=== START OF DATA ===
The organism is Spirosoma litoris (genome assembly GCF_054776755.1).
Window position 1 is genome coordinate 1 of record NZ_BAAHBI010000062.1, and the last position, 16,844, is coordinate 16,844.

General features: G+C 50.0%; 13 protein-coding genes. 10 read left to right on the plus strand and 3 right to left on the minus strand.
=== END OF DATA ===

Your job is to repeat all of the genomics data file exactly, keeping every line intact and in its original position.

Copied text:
The organism is Spirosoma litoris (genome assembly GCF_054776755.1).
Window position 1 is genome coordinate 1 of record NZ_BAAHBI010000062.1, and the last position, 16,844, is coordinate 16,844.

General features: G+C 50.0%; 13 protein-coding genes. 10 read left to right on the plus strand and 3 right to left on the minus strand.